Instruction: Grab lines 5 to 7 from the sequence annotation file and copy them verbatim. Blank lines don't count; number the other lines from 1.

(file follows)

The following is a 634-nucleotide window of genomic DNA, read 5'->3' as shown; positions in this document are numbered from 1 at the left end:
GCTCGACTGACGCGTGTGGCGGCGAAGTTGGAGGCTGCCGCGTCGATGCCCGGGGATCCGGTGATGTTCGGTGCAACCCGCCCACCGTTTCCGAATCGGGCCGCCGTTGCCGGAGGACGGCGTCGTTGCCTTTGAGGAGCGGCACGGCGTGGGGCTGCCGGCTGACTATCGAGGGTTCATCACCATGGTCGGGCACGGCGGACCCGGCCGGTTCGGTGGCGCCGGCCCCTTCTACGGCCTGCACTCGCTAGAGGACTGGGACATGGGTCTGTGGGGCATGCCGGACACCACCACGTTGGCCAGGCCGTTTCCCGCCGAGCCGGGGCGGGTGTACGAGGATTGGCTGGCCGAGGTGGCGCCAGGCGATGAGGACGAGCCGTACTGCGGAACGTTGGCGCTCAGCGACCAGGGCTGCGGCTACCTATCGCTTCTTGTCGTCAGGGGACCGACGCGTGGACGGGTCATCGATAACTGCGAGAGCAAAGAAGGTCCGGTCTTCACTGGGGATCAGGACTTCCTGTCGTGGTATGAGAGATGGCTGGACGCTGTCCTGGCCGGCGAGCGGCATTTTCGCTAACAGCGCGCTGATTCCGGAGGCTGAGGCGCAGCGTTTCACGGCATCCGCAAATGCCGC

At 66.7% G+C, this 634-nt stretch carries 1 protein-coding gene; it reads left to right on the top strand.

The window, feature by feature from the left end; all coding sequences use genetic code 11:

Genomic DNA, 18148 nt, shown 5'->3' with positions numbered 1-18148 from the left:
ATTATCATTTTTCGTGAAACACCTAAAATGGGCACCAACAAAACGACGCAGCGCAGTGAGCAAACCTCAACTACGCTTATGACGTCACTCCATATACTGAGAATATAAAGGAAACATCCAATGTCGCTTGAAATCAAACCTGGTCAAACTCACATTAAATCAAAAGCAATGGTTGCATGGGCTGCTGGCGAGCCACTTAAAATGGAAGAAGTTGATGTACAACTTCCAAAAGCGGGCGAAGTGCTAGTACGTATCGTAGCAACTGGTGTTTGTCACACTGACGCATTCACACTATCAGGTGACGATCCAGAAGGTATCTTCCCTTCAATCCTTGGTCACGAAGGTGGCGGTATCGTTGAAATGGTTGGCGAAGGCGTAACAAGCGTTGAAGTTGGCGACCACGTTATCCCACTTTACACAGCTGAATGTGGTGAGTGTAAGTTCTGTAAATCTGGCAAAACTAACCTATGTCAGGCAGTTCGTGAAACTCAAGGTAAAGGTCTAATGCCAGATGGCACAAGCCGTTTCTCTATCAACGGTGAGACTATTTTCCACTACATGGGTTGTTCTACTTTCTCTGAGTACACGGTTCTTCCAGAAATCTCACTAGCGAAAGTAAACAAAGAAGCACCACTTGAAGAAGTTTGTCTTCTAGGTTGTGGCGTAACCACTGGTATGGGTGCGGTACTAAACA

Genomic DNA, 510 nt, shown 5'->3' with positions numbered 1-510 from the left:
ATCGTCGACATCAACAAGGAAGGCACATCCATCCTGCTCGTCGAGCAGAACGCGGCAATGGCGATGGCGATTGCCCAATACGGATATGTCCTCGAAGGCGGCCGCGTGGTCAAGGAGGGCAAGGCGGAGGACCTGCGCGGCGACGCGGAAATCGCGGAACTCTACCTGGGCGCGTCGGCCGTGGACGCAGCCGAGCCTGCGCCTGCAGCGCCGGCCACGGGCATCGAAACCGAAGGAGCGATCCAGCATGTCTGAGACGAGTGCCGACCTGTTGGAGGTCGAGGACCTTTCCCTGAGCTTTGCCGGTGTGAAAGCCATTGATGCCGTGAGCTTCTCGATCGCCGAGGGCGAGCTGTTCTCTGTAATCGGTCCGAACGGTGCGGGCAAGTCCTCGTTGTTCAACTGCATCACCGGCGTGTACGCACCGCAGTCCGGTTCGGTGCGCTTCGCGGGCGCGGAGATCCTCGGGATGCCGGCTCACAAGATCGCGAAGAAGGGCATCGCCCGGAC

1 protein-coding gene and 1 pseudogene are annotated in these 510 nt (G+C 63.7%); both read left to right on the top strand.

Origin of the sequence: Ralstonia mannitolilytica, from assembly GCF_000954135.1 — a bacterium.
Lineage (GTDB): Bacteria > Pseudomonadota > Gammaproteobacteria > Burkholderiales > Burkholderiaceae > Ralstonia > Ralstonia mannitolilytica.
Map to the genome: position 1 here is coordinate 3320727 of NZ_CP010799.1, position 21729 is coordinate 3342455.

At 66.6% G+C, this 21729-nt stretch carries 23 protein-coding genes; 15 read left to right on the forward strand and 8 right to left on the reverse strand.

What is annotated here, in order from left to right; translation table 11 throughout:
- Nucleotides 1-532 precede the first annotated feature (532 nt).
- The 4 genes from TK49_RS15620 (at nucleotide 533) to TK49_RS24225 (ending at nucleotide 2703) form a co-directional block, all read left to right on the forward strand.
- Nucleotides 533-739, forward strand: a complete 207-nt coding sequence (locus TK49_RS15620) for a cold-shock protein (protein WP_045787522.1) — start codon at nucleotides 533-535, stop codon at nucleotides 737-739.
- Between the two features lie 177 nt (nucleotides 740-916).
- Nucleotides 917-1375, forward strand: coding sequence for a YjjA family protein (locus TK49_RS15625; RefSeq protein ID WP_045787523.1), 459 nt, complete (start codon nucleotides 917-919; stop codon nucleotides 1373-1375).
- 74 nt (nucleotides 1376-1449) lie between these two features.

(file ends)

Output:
Genomic DNA, 18148 nt, shown 5'->3' with positions numbered 1-18148 from the left:
ATTATCATTTTTCGTGAAACACCTAAAATGGGCACCAACAAAACGACGCAGCGCAGTGAGCAAACCTCAACTACGCTTATGACGTCACTCCATATACTGAGAATATAAAGGAAACATCCAATGTCGCTTGAAATCAAACCTGGTCAAACTCACATTAAATCAAAAGCAATGGTTGCATGGGCTGCTGGCGAGCCACTTAAAATGGAAGAAGTTGATGTACAACTTCCAAAAGCGGGCGAAGTGCTAGTACGTATCGTAGCAACTGGTGTTTGTCACACTGACGCATTCACACTATCAGGTGACGATCCAGAAGGTATCTTCCCTTCAATCCTTGGTCACGAAGGTGGCGGTATCGTTGAAATGGTTGGCGAAGGCGTAACAAGCGTTGAAGTTGGCGACCACGTTATCCCACTTTACACAGCTGAATGTGGTGAGTGTAAGTTCTGTAAATCTGGCAAAACTAACCTATGTCAGGCAGTTCGTGAAACTCAAGGTAAAGGTCTAATGCCAGATGGCACAAGCCGTTTCTCTATCAACGGTGAGACTATTTTCCACTACATGGGTTGTTCTACTTTCTCTGAGTACACGGTTCTTCCAGAAATCTCACTAGCGAAAGTAAACAAAGAAGCACCACTTGAAGAAGTTTGTCTTCTAGGTTGTGGCGTAACCACTGGTATGGGTGCGGTACTAAACA

Genomic DNA, 510 nt, shown 5'->3' with positions numbered 1-510 from the left: